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You are Viewing an Archived IssuePosted: 03/19/14
FIXING ROADS. Above, the Macomb County Department of Roads crew members patch up holes on 32 Mile Road leading into the Village of Romeo. County and state officials are seeking funding to repair roads ravaged by this year's winter.
(Observer photo by Chris Gray)
Funding on its way for
by CHRIS GRAYMichigan's 2013-14 winter may be leaving with its record snowfalls and cold temperatures, but is leaving behind one of the worst pothole seasons to date.
Observer Staff Writer
County and state officials, though, are looking for solutions not only to patch up potholes, but the way the state funds its roadways. Relief is in sight as state lawmakers have agreed to spend $215 million on road maintenance and long-lasting repairs.
Macomb County Department of Roads Director Bob Hoepfner said his crews have been working nonstop to patch up potholes, but believes the worst damage hasn't reared its head.
"We haven't even seen the full extent of the repairs necessary yet," Hoepfner said. "Once we go through our good thaw, I believe we'll find out where all the problems are."
Daily drives have transformed into obstacle courses, with drivers swerving to miss potholes on main and subdivision roads. In the northern end of the county, the Department of Roads will have to deal with the "washboard" effect on dirt roads as they thaw.
"The citizens of the county are concerned about (roads), and rightfully so," Hoepfner said.
The Macomb County Department of Roads has an annual budget of $100 million. Of that, $35 million is provided by the state, while other funds come from local governments and the federal gas tax.
County Executive Mark Hackel agreed that the biggest issue residents have spoken about are the roads and how to fund them. He said additional funding from the state would go a long way to repairing roads.
"It is the legislator's responsibility to figure out how do they deal with this funding, not wait for somebody else to come up with an idea," Hackel said. "My job is to fix the roads and maintain them if and when the money comes my way."
Hackel said it would cost millions, if not a billion dollars, to repair roads and bridges in Macomb County alone.
"Filling potholes is not the solution," he said. "We have some of the poorest roads in the entire country, and we have one of the lowest per-capita on spending for roads."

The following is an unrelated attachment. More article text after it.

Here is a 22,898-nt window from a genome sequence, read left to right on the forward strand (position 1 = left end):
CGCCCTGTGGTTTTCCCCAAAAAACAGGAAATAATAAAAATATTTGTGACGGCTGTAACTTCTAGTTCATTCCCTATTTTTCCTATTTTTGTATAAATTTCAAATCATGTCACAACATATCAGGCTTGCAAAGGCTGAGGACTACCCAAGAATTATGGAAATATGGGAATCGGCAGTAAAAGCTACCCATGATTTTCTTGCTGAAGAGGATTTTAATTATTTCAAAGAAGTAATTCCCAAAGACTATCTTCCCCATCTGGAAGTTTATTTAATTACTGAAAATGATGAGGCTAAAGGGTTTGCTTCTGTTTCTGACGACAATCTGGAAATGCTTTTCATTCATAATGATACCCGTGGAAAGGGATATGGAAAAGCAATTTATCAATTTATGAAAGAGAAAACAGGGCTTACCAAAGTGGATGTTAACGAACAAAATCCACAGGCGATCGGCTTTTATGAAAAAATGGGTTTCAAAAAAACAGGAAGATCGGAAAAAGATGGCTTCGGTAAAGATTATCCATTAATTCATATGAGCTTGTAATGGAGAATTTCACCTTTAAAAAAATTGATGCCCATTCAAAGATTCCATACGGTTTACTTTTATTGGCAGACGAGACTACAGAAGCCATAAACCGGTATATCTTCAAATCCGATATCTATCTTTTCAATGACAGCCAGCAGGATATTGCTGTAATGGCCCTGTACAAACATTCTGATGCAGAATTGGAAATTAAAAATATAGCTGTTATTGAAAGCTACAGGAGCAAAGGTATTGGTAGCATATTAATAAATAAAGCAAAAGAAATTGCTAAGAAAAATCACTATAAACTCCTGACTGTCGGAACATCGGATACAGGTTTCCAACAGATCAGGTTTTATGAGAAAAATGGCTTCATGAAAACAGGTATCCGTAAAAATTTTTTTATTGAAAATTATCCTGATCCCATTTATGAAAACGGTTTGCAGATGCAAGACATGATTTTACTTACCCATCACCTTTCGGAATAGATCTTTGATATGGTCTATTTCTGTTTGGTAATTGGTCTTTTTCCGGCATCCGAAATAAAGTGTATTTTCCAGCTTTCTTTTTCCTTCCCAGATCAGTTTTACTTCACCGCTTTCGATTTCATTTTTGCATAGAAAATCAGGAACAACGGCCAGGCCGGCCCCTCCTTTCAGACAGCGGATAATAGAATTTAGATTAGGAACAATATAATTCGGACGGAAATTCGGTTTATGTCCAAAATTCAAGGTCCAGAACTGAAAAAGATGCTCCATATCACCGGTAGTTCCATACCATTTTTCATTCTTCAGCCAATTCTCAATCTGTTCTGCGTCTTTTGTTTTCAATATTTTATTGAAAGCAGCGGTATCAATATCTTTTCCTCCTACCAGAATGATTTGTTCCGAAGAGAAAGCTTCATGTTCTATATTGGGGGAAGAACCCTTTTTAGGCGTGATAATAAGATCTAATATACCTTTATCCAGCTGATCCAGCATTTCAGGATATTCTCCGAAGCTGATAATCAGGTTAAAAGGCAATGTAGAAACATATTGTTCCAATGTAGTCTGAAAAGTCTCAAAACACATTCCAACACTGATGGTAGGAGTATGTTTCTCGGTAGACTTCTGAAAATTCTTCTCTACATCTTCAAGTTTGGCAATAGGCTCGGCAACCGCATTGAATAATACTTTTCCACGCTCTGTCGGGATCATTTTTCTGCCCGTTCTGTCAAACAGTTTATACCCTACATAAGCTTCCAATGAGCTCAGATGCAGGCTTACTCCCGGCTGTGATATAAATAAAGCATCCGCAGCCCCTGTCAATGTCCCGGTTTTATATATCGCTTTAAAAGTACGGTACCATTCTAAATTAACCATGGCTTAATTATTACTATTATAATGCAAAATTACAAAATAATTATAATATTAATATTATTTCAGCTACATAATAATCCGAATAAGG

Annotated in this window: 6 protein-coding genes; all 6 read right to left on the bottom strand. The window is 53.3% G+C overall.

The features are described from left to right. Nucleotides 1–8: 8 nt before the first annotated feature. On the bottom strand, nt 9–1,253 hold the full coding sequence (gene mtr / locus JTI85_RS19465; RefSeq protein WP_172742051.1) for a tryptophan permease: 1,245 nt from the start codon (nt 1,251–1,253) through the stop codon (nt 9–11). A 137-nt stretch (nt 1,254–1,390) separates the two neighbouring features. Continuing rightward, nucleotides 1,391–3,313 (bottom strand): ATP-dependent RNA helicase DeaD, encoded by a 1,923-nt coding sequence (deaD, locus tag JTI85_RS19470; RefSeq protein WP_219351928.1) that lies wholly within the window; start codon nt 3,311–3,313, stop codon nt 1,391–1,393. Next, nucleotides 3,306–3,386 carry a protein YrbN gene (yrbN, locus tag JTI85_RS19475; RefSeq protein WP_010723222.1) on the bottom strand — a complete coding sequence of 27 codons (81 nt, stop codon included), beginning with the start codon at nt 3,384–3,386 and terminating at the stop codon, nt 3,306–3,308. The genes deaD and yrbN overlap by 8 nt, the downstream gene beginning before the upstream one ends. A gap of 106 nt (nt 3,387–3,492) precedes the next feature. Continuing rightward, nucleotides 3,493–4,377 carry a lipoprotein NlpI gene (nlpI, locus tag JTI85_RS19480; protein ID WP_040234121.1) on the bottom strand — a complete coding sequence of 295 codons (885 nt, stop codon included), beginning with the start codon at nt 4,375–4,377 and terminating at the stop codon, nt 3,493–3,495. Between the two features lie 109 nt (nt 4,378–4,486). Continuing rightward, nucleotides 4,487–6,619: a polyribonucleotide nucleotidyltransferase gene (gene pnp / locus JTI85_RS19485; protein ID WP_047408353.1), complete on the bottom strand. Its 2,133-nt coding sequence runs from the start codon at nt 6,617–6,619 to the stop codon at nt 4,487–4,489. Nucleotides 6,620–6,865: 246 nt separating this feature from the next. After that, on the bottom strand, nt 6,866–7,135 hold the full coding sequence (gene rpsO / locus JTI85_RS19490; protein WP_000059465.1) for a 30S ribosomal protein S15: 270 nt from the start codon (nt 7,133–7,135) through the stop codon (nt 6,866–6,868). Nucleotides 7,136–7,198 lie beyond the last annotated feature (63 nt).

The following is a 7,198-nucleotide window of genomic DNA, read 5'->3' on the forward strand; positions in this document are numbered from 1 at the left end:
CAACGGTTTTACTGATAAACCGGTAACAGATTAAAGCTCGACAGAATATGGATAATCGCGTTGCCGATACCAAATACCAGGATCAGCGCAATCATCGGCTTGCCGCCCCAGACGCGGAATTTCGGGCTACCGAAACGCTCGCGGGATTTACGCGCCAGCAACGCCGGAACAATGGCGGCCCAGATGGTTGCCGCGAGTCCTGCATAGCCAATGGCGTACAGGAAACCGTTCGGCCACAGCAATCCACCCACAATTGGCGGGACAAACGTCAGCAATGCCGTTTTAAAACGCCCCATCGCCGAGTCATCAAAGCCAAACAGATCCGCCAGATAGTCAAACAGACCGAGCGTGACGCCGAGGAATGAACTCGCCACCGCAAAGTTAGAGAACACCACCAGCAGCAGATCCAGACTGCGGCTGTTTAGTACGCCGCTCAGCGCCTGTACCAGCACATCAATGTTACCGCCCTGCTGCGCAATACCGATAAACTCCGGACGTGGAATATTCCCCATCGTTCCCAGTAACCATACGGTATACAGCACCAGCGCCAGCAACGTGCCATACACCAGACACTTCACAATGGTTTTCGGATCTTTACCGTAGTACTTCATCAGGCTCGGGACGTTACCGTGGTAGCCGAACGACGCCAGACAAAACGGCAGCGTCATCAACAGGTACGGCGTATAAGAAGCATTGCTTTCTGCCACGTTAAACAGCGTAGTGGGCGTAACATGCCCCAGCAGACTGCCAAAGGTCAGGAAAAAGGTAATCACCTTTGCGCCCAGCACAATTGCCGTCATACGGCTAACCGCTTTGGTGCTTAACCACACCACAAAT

State lawmakers passed a supplementary budget on March 12, the middle of the budget year, to use $115 million on shovel-ready projects and $100 million to relieve road departments with their stressed budgets.
Roads are among the topics discussed when figuring out how to spend a nearly $1 billion surplus. District 33 Rep. Ken Goike said he would like to see as much of the state's extra general fund moneyå go directly to road funding, especially to county governments.
"We have to be more responsible with our departments in Lansing so we can get more dollars under local control so that stuff can be fixed," he said.
District 11 Senator Jack Brandenburg agreed the state's roads are a problem. For a more permanent solution, he said the formula for road funding<Public Act 51<should be reviewed and reworked to fix road funding.
"We have to find a new funding mechanism for our roads," he said.
For the surplus, he said he would like to use the surplus to roll back the income tax rate by a 10th of a point until it falls to 3.9 percent.
"It would be $143 million dollars that would be posted against that surplus, so you'd still have $850 million to do whatever you want," he said. "It leaves $143 million in the hands of the private sector that doesn't have to be sent to run government."
Both state legislators expect the state's budget to finish by June, which would decide how the surplus would be spent.
In the meantime, the county is maintaining its guarantee to fix nasty potholes. Hackel said any calls from drivers that go through 911 to report an accident or damage from a pothole are reported to the Department of Roads. From there, the department will respond in an hour's time to repair the offending pothole.
To report a pothole in the county, call (586) 463-8671.
The Associated Press contributed to this report.